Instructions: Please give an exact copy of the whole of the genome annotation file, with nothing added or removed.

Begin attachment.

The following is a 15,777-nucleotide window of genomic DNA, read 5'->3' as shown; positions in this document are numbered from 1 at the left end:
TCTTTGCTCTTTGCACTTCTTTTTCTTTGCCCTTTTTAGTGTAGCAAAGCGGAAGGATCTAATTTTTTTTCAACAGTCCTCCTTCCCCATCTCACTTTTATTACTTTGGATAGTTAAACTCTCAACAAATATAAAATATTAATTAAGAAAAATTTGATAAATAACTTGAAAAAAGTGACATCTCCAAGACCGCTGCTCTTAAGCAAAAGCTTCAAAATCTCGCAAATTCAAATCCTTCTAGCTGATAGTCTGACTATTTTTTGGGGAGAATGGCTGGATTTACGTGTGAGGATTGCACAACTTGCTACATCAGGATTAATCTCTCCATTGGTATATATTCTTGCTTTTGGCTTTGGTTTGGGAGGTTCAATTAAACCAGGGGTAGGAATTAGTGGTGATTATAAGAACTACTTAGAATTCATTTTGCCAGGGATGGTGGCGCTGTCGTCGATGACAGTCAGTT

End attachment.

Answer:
The following is a 15,777-nucleotide window of genomic DNA, read 5'->3' as shown; positions in this document are numbered from 1 at the left end:
TCTTTGCTCTTTGCACTTCTTTTTCTTTGCCCTTTTTAGTGTAGCAAAGCGGAAGGATCTAATTTTTTTTCAACAGTCCTCCTTCCCCATCTCACTTTTATTACTTTGGATAGTTAAACTCTCAACAAATATAAAATATTAATTAAGAAAAATTTGATAAATAACTTGAAAAAAGTGACATCTCCAAGACCGCTGCTCTTAAGCAAAAGCTTCAAAATCTCGCAAATTCAAATCCTTCTAGCTGATAGTCTGACTATTTTTTGGGGAGAATGGCTGGATTTACGTGTGAGGATTGCACAACTTGCTACATCAGGATTAATCTCTCCATTGGTATATATTCTTGCTTTTGGCTTTGGTTTGGGAGGTTCAATTAAACCAGGGGTAGGAATTAGTGGTGATTATAAGAACTACTTAGAATTCATTTTGCCAGGGATGGTGGCGCTGTCGTCGATGACAGTCAGTT